AVOIDANCE in the studio, summer 1992, 24:05 min.
with Marcus Geiger (bass guit.), Martin Guttmann (guit.), Hans Weigand (guit.), Heimo Zobernig (guit., voc., harmo.)
Video: Heimo Zobernig, Camera: Peter Kogler, Octavian Trauttmansdorff
In 1992, Zobernig invited a number of artist friends to join him as guitarist on the project AVOIDANCE (originally titled AVOIDDANCE). Marcus Geiger (bass), Martin Guttmann (guitar), at that time part of the art duo Clegg & Guttmann, and finally Hans Weigand (guitar), a member in the 1980s of the band Pas Paravent, all arrived as scheduled at the studio. There had been no rehearsals nor any great discussion beforehand, and thus the conceived situation gave rise to three diverging artifacts, which are all in their own ways very concise: the record AVOIDDANCE (later renamed AVOIDANCE by Zobernig) with two pieces created during the session (»Avoiddance« and »Fut«); the video AVOIDANCE Label (1992), which in one long, unbroken take shows the label Zobernig designed for the vinyl—the photo of a whisky glass complete with ice cubes shot from above—as it revolves; and finally the video AVOIDANCE im Studio which documents the original studio session.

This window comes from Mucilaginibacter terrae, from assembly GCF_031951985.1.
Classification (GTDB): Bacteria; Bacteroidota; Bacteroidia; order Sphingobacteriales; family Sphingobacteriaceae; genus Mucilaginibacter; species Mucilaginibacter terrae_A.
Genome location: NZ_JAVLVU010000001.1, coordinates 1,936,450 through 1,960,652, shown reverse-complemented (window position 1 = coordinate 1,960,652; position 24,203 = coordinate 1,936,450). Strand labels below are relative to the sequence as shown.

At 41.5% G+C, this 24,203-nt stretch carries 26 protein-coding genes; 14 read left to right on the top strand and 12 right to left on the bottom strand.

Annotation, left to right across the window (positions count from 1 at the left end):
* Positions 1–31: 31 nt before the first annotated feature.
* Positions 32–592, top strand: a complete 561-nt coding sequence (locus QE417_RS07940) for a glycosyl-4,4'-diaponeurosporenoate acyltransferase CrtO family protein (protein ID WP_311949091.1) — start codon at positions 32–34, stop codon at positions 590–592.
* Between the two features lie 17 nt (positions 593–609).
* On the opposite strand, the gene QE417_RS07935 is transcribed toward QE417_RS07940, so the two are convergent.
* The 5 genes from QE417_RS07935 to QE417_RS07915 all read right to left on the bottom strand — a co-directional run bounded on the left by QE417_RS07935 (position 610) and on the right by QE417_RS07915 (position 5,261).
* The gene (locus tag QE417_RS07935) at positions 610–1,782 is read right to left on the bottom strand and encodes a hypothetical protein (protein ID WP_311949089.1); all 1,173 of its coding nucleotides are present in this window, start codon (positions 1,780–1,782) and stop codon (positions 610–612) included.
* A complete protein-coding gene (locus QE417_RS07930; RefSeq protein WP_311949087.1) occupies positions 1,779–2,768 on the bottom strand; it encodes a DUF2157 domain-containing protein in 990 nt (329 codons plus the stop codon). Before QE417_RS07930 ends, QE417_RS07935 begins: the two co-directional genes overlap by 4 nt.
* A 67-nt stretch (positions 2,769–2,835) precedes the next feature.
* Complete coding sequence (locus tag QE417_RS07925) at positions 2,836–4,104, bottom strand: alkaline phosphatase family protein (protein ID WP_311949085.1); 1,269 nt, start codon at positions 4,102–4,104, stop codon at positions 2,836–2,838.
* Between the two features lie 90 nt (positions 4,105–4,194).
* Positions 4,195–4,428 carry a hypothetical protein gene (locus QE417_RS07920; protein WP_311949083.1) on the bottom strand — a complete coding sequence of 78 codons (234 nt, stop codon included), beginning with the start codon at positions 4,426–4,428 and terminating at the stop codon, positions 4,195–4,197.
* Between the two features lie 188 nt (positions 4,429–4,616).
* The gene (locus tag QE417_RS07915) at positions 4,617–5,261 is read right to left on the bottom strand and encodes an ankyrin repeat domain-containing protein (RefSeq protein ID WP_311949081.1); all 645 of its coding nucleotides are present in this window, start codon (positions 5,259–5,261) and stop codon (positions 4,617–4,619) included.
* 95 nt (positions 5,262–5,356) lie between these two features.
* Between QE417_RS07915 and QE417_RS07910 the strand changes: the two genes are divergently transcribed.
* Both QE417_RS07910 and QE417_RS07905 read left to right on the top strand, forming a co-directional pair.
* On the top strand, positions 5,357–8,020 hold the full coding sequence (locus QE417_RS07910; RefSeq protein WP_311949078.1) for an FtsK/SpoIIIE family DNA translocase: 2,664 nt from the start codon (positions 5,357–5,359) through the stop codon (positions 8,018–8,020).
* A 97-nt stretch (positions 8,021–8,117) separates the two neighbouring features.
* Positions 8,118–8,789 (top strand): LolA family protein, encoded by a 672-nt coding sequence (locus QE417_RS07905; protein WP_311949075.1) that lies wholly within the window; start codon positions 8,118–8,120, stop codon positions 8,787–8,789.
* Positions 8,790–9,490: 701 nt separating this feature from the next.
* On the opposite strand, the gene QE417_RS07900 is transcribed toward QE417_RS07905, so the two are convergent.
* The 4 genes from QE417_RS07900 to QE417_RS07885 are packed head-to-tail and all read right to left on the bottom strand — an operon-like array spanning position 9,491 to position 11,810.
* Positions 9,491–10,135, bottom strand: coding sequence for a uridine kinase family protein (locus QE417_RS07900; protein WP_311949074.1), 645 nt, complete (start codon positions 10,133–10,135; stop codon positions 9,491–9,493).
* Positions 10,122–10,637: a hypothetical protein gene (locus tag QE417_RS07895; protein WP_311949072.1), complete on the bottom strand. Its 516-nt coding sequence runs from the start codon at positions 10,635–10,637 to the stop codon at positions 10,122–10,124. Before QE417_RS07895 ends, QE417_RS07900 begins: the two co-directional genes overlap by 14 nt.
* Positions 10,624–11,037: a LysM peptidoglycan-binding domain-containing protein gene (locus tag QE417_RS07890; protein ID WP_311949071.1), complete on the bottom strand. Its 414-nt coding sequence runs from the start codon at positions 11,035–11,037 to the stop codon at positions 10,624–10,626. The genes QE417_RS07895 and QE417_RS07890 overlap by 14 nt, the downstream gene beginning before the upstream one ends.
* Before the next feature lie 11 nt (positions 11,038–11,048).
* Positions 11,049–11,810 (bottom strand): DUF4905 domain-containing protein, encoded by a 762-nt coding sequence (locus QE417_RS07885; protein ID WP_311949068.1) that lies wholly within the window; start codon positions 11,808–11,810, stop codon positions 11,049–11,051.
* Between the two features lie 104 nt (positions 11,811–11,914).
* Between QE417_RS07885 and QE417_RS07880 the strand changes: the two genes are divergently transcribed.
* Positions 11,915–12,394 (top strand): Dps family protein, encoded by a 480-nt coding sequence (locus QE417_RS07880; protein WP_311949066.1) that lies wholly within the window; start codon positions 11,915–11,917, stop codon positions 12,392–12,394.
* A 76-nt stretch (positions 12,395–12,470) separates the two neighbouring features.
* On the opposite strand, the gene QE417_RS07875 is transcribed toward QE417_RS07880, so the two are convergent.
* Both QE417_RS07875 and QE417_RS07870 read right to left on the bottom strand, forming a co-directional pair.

The video shows in a single, 24-minute take how the session and initial recordings gradually took shape. In this way, processes that normally are elided from the finished music product are shifted to the documentary center. Filmed through a sliding door that is forever being opened and closed, it captures the doings of the musicians from the vantage point of the control room—with various of the participants moving time and again across the picture or up toward the camera. The focus is directed first of all to the preparations, the »paratext« that tops the actual recordings: stringing the guitars, tuning, plugging in the amps, etc. It is not until the seventh minute and at the behest of the producer, Edek Bartz (»Can we slowly get this thing going?«) that they embark on a three-chord piece that subsequently appeared shrunk down to a 90-second instrumental titled »Fut«. Bit by bit, a harmonica and vocals join in (both by Zobernig). Later, again at the urging of the producer (»Another quick one?«), a comparatively raw, unharmonious number follows before ultimately drifting apart. At the end, everything is unplugged and packed away, while the sound recording can already be heard from the engineer’s room. Another sign of the breadth in which the production process is presented here.